Every year I list new holiday gift ideas, which are of course, veiled attempts to get you, dear reader, to buy me stuff my wife won’t buy for me. Today, the talking Red Foxx doll.
What if the agents on Criminal Minds were to profile characters from children’s nursery rhymes?
I mean, hey why not? Most classic children’s rhymes are gory and psychotic.
Hotch: “Gentlemen, I’ll be brief. The killer goes by the name, ‘Little Bunny Foo Foo’. Not much is known apart from this. We know he’s psychopathic. His anger is funneled toward the object of his rage; innocent field mice. His M.O. is to scoop them up and bop them on the head. This unsub has paranoid delusions about a “Good Fairy” visiting him, telling him to recant his ways, but his obsession drives him to kill again and again. While there is no geographic pattern to his killings, we can tell you this: he won’t stop killing until he is caught, killed or turned into a goon.”
Morgan: “The Hickory Dickory Dock case is unusual. You have a middle aged, white male mouse obsessed with time. He may be fearing his own mortality or is dealing with a repressed childhood trauma. He feels a compulsion to climb grandfather clocks in the hopes of quelling his obsession. Ironically, it is the clock itself, which he fears most. The sound of the chime triggers something deep within him. When he hears the chime, he flees the crime scene, but his compulsion always brings him back to it, later to relive the incident. From his pattern, it’s clear that this killer will strike again on the hour. We have 32 minutes left.”
Rossi: “I’ve written extensively about the Jack and Jill murders. As you all know, the killer was never caught. What we do know is this. Two innocent children were fetching water from a well when the killer attacked them, killing Jack with a sharp blow to the back of the head, splitting his cranium. Jill was killed shortly after being forced to witness her brother’s murder. The bodies were carelessly discarded at the bottom of a hill. It appears they were thrown off the edge for us to find. Throwing the bodies shows a lack of respect for the victims, and by leaving the bodies out in the open, the unsub is telling us, “Hey. I want to be caught.” He’s essentially taunting the police, letting us know he’s smarter than we are. I got news for that sicko.”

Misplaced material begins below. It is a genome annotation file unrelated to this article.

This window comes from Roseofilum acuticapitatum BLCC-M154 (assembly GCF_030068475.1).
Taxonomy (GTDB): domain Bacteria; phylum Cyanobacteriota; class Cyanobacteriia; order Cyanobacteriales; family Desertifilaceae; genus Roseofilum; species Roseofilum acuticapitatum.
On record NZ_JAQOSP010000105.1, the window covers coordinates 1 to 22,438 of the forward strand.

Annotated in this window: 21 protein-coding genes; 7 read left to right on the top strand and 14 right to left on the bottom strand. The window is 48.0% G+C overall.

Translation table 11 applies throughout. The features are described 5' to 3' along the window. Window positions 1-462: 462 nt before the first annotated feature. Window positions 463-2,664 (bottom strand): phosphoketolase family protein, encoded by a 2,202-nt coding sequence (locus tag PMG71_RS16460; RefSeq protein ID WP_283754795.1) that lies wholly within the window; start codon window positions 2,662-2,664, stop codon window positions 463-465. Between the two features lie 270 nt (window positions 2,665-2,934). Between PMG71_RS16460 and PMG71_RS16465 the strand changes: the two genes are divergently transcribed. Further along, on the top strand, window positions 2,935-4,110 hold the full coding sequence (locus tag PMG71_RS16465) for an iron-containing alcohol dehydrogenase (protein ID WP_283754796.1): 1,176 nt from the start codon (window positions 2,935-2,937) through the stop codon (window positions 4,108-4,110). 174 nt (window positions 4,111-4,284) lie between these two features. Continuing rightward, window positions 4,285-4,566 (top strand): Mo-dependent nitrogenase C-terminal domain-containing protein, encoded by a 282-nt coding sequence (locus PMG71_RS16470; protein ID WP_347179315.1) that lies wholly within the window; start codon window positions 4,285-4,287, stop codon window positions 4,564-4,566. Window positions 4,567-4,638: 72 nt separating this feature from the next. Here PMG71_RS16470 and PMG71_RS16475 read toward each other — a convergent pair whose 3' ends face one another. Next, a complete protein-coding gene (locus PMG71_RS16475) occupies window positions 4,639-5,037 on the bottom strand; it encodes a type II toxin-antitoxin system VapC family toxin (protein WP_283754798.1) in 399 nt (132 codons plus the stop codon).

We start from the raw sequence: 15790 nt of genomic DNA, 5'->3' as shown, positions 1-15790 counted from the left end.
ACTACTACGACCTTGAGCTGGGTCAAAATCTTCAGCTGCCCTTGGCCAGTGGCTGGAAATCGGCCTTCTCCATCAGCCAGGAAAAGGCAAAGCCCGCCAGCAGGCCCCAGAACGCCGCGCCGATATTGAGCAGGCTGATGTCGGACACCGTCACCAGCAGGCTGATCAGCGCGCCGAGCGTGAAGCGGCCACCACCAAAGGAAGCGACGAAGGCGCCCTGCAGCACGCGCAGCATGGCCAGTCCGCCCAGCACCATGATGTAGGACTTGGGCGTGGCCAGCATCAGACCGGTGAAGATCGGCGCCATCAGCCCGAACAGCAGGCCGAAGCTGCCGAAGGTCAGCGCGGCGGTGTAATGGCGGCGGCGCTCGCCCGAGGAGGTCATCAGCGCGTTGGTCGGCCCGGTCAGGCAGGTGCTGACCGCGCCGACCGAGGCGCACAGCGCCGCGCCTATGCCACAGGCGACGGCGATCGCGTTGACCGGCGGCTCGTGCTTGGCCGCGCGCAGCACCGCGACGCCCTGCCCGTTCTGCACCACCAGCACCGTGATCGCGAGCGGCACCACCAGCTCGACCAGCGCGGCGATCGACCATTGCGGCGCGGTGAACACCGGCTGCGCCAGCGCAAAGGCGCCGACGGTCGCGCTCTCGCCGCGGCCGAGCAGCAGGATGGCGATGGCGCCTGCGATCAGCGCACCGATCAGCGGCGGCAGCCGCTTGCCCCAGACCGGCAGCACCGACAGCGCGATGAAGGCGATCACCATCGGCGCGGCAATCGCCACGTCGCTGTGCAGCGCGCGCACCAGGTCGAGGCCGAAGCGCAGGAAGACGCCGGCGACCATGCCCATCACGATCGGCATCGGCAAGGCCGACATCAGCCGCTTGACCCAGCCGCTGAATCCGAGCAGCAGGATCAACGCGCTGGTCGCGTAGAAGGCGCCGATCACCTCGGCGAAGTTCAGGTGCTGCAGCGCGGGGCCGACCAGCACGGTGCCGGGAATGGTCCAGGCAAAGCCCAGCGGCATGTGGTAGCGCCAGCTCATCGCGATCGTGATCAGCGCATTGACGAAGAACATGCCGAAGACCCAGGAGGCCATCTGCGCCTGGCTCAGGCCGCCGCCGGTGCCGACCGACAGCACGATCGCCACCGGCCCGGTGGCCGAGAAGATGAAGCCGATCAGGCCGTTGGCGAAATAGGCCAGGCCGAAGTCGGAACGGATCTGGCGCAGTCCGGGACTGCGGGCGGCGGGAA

Reid: “The Alouette Murders are particularly troubling. Killers who begin by maiming animals generally evolve to mutilating and killing humans. Here we have an unsub who is disfiguring birds. His M.O. has evolved over time with his desires. His first killings involved the severing of the head. That evolved into a mutilation of the head wherein the beak and eyes were surgically removed from the severed head. His later victims also had their wings destroyed, indicating a fear of flight, or perhaps a fear of heights. By clipping off the wings, he is, by proxy, preventing his victims from reaching their potential. This unsub is likely French Canadian, or American with French parents, as evidenced by referring to the birds as “alouettes” instead of “gentle little birds”.